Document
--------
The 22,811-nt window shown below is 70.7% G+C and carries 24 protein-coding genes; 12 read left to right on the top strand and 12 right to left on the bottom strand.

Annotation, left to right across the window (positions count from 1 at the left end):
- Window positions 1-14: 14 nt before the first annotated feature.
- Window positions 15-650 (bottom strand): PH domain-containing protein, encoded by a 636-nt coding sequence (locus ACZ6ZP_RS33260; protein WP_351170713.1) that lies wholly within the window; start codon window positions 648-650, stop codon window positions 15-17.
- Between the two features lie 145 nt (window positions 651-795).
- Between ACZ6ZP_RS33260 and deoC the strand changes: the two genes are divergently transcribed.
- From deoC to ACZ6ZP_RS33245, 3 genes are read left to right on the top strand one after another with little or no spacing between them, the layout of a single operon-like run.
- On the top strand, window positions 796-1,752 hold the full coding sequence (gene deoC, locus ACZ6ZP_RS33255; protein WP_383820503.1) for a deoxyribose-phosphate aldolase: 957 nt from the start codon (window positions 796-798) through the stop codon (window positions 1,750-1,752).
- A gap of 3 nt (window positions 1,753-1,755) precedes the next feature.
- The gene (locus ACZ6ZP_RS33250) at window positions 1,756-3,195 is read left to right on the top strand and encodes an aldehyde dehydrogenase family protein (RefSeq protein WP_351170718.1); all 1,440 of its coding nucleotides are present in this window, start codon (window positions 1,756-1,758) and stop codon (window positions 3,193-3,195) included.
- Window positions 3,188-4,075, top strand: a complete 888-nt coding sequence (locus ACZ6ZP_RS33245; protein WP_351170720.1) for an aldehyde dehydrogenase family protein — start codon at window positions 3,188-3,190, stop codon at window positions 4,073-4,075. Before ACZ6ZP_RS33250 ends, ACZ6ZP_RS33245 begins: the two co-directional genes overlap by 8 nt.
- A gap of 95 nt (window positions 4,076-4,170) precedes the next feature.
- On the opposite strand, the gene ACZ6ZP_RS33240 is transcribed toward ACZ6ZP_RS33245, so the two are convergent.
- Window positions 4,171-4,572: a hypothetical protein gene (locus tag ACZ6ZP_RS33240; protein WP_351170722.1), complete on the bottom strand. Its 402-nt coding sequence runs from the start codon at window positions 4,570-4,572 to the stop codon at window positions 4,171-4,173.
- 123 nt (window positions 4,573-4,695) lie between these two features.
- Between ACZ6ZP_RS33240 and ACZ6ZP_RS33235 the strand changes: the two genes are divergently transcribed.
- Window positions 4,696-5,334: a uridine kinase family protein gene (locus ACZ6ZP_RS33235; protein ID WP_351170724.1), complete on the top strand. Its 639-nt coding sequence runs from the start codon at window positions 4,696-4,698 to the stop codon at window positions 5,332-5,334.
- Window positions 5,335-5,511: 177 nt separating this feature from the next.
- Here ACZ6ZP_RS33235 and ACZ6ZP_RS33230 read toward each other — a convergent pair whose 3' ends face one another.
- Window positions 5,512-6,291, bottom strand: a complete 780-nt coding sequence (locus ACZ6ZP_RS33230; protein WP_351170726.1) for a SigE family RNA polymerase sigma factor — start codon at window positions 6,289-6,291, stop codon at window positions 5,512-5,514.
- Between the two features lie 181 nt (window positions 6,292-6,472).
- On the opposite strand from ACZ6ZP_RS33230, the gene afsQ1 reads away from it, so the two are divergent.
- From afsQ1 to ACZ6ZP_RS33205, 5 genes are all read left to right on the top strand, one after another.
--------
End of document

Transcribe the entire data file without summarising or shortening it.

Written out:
The 22,811-nt window shown below is 70.7% G+C and carries 24 protein-coding genes; 12 read left to right on the top strand and 12 right to left on the bottom strand.

Annotation, left to right across the window (positions count from 1 at the left end):
- Window positions 1-14: 14 nt before the first annotated feature.
- Window positions 15-650 (bottom strand): PH domain-containing protein, encoded by a 636-nt coding sequence (locus ACZ6ZP_RS33260; protein WP_351170713.1) that lies wholly within the window; start codon window positions 648-650, stop codon window positions 15-17.
- Between the two features lie 145 nt (window positions 651-795).
- Between ACZ6ZP_RS33260 and deoC the strand changes: the two genes are divergently transcribed.
- From deoC to ACZ6ZP_RS33245, 3 genes are read left to right on the top strand one after another with little or no spacing between them, the layout of a single operon-like run.
- On the top strand, window positions 796-1,752 hold the full coding sequence (gene deoC, locus ACZ6ZP_RS33255; protein WP_383820503.1) for a deoxyribose-phosphate aldolase: 957 nt from the start codon (window positions 796-798) through the stop codon (window positions 1,750-1,752).
- A gap of 3 nt (window positions 1,753-1,755) precedes the next feature.
- The gene (locus ACZ6ZP_RS33250) at window positions 1,756-3,195 is read left to right on the top strand and encodes an aldehyde dehydrogenase family protein (RefSeq protein WP_351170718.1); all 1,440 of its coding nucleotides are present in this window, start codon (window positions 1,756-1,758) and stop codon (window positions 3,193-3,195) included.
- Window positions 3,188-4,075, top strand: a complete 888-nt coding sequence (locus ACZ6ZP_RS33245; protein WP_351170720.1) for an aldehyde dehydrogenase family protein — start codon at window positions 3,188-3,190, stop codon at window positions 4,073-4,075. Before ACZ6ZP_RS33250 ends, ACZ6ZP_RS33245 begins: the two co-directional genes overlap by 8 nt.
- A gap of 95 nt (window positions 4,076-4,170) precedes the next feature.
- On the opposite strand, the gene ACZ6ZP_RS33240 is transcribed toward ACZ6ZP_RS33245, so the two are convergent.
- Window positions 4,171-4,572: a hypothetical protein gene (locus tag ACZ6ZP_RS33240; protein WP_351170722.1), complete on the bottom strand. Its 402-nt coding sequence runs from the start codon at window positions 4,570-4,572 to the stop codon at window positions 4,171-4,173.
- 123 nt (window positions 4,573-4,695) lie between these two features.
- Between ACZ6ZP_RS33240 and ACZ6ZP_RS33235 the strand changes: the two genes are divergently transcribed.
- Window positions 4,696-5,334: a uridine kinase family protein gene (locus ACZ6ZP_RS33235; protein ID WP_351170724.1), complete on the top strand. Its 639-nt coding sequence runs from the start codon at window positions 4,696-4,698 to the stop codon at window positions 5,332-5,334.
- Window positions 5,335-5,511: 177 nt separating this feature from the next.
- Here ACZ6ZP_RS33235 and ACZ6ZP_RS33230 read toward each other — a convergent pair whose 3' ends face one another.
- Window positions 5,512-6,291, bottom strand: a complete 780-nt coding sequence (locus ACZ6ZP_RS33230; protein WP_351170726.1) for a SigE family RNA polymerase sigma factor — start codon at window positions 6,289-6,291, stop codon at window positions 5,512-5,514.
- Between the two features lie 181 nt (window positions 6,292-6,472).
- On the opposite strand from ACZ6ZP_RS33230, the gene afsQ1 reads away from it, so the two are divergent.
- From afsQ1 to ACZ6ZP_RS33205, 5 genes are all read left to right on the top strand, one after another.